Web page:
oil_investor: Oh dear. A number of people on here are working themselves into a rage because they can't get a grip on what actually happened with GKP. So let's try to clarify things a bit. Todd Kozel obtained the Shaikan PSC thanks to the Texas Keystone connection. The acreage had originally been with DNO in a sort of "land grab" which the KRG had to rectify with acreage freed-up. RAK wanted to take GKP over, presumably including the Shaikan PSC which hadn't been put into GKP at that point. TK left the PSC floating loose - Lord Justice Christopher Clarke thought that made perfect sense - and the RAK takeover was not completed. Shaikan had a 75% to 80% chance of being a dud. This was explained in detail to Justice Clarke. The high chance of failure was due to no closure being identified on the Western flank - so even if the Jurassic were on the oil migration path, the oil might never have been trapped. What wasn't known was that there was a massive slip fault to the West, within the Sheikh Adi block which wasn't GKP's acreage at that time, and the Shaikan structure could retain oil. GKP tried to farm-down their 80% operating stake, to reduce risk. Presumably they would have gone down to about a 25% to 40% stake if another E&P had given them a free carry. But no deal could be done, and GKP had to fund their 80% themselves. The only reason why GKP has 58% today is that no farm-down deal was done: otherwise it would probably be half that, or less. Against all the odds, the well came in. A Jurassic gross pay interval of over 1000 metres was discovered, with c. 350 metres of net pay. The Jurassic oil was highly mobile under natural reservoir conditions. In addition there were huge volumes in the Cretaceous and in the Cretaceous flanks, and also a lot of light oil etc. in the Triassic. As the Appraisal wells were drilled, the volumes of Oil In Place increased, as independently assessed by Ryder Scott and Dynamic Global Advisors. Extensive specialist studies were also conducted on the fracture system, which was found to be very extensive. An increasing range of independent P90-P50-P10 figures were given, the last of which was 13.7 billion barrels P50 Oil In Place. But the P10 (and P5 etc) numbers were higher, and it has been said that oil in the Cretaceous flanks, which would probably not flow without the use of Enhanced Oil Recovery, were not included. Both John Gerstenlauer and TK expressed the view that there might be more than 13.7 billion barrels Oil In Place in total. Sophisticated pressure testing conducted at Shaikan-1 over a 3-month period indicated a Connected Volume in the Jurassic of c. 13 billion barrels: the KRG and the 20% operating partner MOL approved the release of that number in July 2013. The Recovery Factor was considered by GKP to be in the 20% to 35% range, something like that. Such a figure was broadly in line with international averages. Testing suggested that the Jurassic reservoir was showing dual-Porosity responses, which means that both the matrix and the fractures were releasing oil. The fractures were extensive, with a network of small cracks as well as millimetre- to centimetre-scale dissolution slots, where the cracks had been opened-up by natural acidic processes. GKP currently confirm a dual-Porosity system, and GKP have described the Jurassic as a gas-drive system. As the Jurassic matrix releases oil into the lower-pressure producing zones some of the dissolved gas comes out of solution and that provides natural reservoir drive. The GKP expectation in 2012-13 was that the Jurassic alone would potentially produce 440,000 bopd. That sort of volume would be super major territory. In his 2010 video interview with Proactive Investors shortly before Excalibur launched their ultimately ridiculed claim for 30% of the Shaikan asset, John Gerstenlauer made it pretty clear that the sale of GKP was the strategic intention, though he said the company would continue to operate as if it was going to carry on as operator. There had already been takeover rumours in the media at that point. The KRG approved a Field Development Plan, though JG publicly said there was a second FDP which described what would potentially happen if GKP were sold to a supermajor etc. It is possible that Spencer Freeman may have seen or been told something of that more ambitious FDP, because he alluded to it in one of his tweets before being silenced by Memery Crystal in the High Court with his tweets being deleted. Most of his tweets were saved. GKP, MOL and the KRG agreed to move forward with the more modest FDP and GKP decided to borrow the money to find the production facilities rather than to issue equity and dilute the shareholders. That decision was not opposed by the shareholders at the time, it seemed the sensible thing to do. Takeover rumours continued, and Harvey Rands of Memery Crystal had told Alex Panayides of Clifford Chance (who were acting for Excalibur Ventures) around 21 February 2012 about a massive Trip to China by GKP and its lawyers etc. which would be taking place in March 2012. Details of some of what HR told AP and Simon Picken QC can be found in the official Court transcript of the procedural hearing at which it was raised. Unsurprisingly perhaps, AP and share price were then better able to obtain the Trial funding for Excalibur presumably because the corporate Trip to China had been exposed? The revelation by HR concerning that Trip confirmed something of what Mark Leftly had published on 18 December 2011 in The Independent on Sunday. Going back a step, the share price had risen in early 2012, from a broadly established level of maybe 190p, to something above double that price. But it is now apparent that a number of persons including Harvey Rands, Todd Kozel and John Gerstenlauer had known about the Trip to China when the share price rose. That rise did not take place when Mark Leftly published his article: MikeyAdmin gave an analysis of that on iii not long afterwards and what he said is supported by evidence when one is looking back at the situation. Broadly, GKP was valued at that time at something around £1.5 billion, exceluding the early-2012 rise. So GKP was funded-up for the so-called Phase Zero which aimed at some 40,000 bopd from Shaikan. There was argument about Corporate Goverance; there was a suggestion in June 2013 that this Governance move was really to get new independent figures for the Shaikan volumetrics, because the existing figures were considered to be too closely associated with TK. Fresh figures would, it was suggested, increase confidence in the asset and hence lead to a better ultimate price. But the Corporate Governance issue was publicly presented as something to do with TK's remuneration. So the key issues were (a) defeating Excalibur, so as to get clean title, (b) establishing c. 40,000 bopd at Shaikan and (c) what Shaikan was worth in an M&A deal. This is why, if one looks at what the broker analysts were saying at the time, GKP was seen as very valuable. It took a lot longer to deal with Excalibur than had been expected. It was three years from the issue of the Claim in December 2010 to the award by Justice Clarke of clean title with no appeal on 13 December 2013. The Excalibur issue delayed the intended move to the Main Market. When the move to the Main Market finally came, the Good Corporate Governance board with Simon Murray as the Chairman was in place. SM invested significantly in GKP shares and so did John Bell, both doing so shortly before clean title with no appeal was awarded by Justice Clarke. They clearly thought in late 2013 that GKP was a good investment. What happened next contained eight main components: (a) Shaikan operations proceeded successfully, with the 40,000 bopd facilities being completed and the Jurassic reservoir being brought onto commercial production as planned; (b) something prevented GKP selling their 20% operating stake in the adjacent Akri-Bijeel oilfield. It is unclear what that was, although it is possible that potential purchasers saw some disappointing Akri-Bijeel results which were not in line with earlier positive expectations; (c) the non-sale of the Akri-Bijeel stake left GKP with some $350 million to $500 million less cash than expected, that being the amount they had publicly anticipated receiving from the sale; (d) the non-sale of the Akri- Bijeel stake led to the BER issue and certain hedge funds getting their Notes secure against the Shaikan asset. This apparently put GKP into a weak negotiating position in 2015-16 regarding the Restructuring; (e) the sudden rise of ISIS created massive negativity regarding the region; (f) the decision of the Saudis to increase their market share of world oil greatly reduced the oil price and GKP's income; (g) the KRG were unable to pay the back-costs owed to GKP, though they did make some inroads into the arrears and: (h) ERC Equipoise published a Competent Person's Report for Shaikan which was described by GKP as a "baseline", "conservative" and "as seen through the steely gaze of auditors". These so-called baseline numbers were lower than had been anticipated by the market, but they were still very substantial and Shaikan was described by Genel's Exploration Director as "second only to Kirkuk". ERCE had included quite considerable upside in the CPR and once the market had digested the CPR numbers, the negative effect upon the share price was not particularly large. So when Jon Ferrier joined GKP in June 2015 the share price was, in the circumstances, tolerable. JF appeared optimistic, and he was certainly positive about the revised CPR which was published about three months after he joined. By the time of the Restructuring announcement in July 2016 TK had been gone as the CEO for more than a year and had been gone as Chairman for fully two years. There was a new board in place with a new Chairman, a new CEO, a new CFO and new NEDs. The Restructuring reduced the existing equity stake to 5% but by participating in the Open Offer at the 20-for-9 entitlement level without going for an oversubscription allocation, that increased to 14.5%. Those qualifying shareholders who successfully oversubscribed ended up with more than that; it varies from case to case, but those who oversubscribed and who also bought more shares at the low prices actually experienced far less dilution than might appear to be the case. Though putting in more money was not something that everyone could, or would, do. Was the Restructuring handled professionally? No, because it was leaked. But the end result is that GKP has no net debt. With ISIS now effectively removed from the vicinity, one of the key negatives is gone. But the oil price is still an issue. World oil consumption is running at more than ten times the current discovery level, and has never been higher. The 100 million bopd consumption level is now close. GKP, MOL and the KRG are close to announcing the step-up plans to 55,000 bopd at Shaikan. The c. 850,000 bopd capacity 36-inch Feeder Pipeline which runs from Shaikan to the main export pipeline is now starting to carry oil from Atrush. Perhaps JF will do what he has said he would do, but which he hasn't so far done: restart communication with shareholders. And there are signs of increasing corporate activity involving the Kurdistan oil sector. The ultimate commercial value of Shaikan involves three key factors: (a) the oil price, (b) the level of Reserves and Resources and (c) the potential level of production with the associated capex and opex figures per flowing barrel.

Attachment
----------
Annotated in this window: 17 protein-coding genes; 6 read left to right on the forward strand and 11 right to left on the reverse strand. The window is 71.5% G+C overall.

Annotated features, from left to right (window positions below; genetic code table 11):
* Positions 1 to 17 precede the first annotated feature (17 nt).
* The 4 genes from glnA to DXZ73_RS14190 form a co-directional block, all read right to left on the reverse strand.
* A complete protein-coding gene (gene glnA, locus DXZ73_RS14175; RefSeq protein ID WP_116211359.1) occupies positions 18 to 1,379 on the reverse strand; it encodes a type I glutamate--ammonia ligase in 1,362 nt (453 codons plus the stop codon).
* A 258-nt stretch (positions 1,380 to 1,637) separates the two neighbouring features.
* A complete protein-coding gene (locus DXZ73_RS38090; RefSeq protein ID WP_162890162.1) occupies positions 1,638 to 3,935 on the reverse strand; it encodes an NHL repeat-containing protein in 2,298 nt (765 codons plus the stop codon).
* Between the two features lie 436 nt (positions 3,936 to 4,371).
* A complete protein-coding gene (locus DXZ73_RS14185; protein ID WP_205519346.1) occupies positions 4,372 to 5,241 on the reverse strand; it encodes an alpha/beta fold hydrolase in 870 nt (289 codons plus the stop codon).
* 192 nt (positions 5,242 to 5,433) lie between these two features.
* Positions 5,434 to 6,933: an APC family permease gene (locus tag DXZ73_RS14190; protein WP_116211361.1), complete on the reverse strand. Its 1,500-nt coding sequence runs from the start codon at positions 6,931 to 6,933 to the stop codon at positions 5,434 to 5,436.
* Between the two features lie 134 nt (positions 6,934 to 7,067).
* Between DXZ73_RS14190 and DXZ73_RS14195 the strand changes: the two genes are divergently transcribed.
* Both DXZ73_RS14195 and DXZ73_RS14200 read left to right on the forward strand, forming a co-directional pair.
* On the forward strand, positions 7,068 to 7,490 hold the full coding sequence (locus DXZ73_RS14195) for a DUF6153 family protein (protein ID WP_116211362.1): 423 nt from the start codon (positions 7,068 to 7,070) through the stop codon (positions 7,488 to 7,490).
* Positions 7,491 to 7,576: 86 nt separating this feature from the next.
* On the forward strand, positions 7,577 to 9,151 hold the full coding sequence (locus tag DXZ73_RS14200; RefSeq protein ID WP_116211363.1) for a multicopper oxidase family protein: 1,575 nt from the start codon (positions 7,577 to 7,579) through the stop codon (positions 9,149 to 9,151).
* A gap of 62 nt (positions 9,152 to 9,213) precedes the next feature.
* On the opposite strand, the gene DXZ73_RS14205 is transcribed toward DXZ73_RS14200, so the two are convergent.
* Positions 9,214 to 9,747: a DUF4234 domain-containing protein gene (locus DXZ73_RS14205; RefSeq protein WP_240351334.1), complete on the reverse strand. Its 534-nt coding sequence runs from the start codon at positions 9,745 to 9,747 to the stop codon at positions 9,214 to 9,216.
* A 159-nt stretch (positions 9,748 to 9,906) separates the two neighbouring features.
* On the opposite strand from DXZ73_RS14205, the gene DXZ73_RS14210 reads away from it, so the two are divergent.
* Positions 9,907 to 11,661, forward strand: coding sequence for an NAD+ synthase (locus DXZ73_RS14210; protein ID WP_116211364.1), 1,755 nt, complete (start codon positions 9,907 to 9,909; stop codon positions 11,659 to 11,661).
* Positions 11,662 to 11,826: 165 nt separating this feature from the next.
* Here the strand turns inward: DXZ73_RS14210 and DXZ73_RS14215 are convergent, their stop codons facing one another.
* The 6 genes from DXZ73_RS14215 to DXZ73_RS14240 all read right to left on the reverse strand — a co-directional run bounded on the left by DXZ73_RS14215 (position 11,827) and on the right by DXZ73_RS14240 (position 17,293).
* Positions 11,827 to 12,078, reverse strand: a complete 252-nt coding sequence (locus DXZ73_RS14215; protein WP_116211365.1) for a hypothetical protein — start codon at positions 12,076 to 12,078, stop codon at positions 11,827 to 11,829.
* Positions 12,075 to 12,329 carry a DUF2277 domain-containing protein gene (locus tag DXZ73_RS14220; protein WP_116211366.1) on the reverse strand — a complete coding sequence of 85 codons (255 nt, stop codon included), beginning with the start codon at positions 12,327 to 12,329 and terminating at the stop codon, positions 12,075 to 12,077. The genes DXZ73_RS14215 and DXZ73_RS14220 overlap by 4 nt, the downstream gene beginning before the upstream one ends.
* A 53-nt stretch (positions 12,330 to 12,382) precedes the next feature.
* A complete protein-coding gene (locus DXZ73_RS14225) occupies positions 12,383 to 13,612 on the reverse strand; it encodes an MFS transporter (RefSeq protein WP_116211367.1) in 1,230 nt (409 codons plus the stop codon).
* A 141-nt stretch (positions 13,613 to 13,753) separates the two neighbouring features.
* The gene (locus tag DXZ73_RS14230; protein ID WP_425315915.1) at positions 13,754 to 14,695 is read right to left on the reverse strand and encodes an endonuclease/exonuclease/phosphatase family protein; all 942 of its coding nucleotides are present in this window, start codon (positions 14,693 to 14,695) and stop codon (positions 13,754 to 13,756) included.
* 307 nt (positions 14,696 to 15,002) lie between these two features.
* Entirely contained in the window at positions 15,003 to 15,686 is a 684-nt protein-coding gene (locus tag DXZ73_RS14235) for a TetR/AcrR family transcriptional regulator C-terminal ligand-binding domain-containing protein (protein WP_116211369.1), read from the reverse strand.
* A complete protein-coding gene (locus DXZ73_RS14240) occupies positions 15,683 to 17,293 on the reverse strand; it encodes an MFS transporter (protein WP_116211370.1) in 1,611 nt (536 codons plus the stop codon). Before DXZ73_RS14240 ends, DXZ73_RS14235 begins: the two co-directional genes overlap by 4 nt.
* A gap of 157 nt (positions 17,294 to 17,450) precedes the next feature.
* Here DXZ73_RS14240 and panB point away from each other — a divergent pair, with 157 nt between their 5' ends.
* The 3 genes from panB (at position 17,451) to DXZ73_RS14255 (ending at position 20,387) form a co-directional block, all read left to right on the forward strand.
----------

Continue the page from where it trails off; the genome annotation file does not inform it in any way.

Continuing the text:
06/6/2017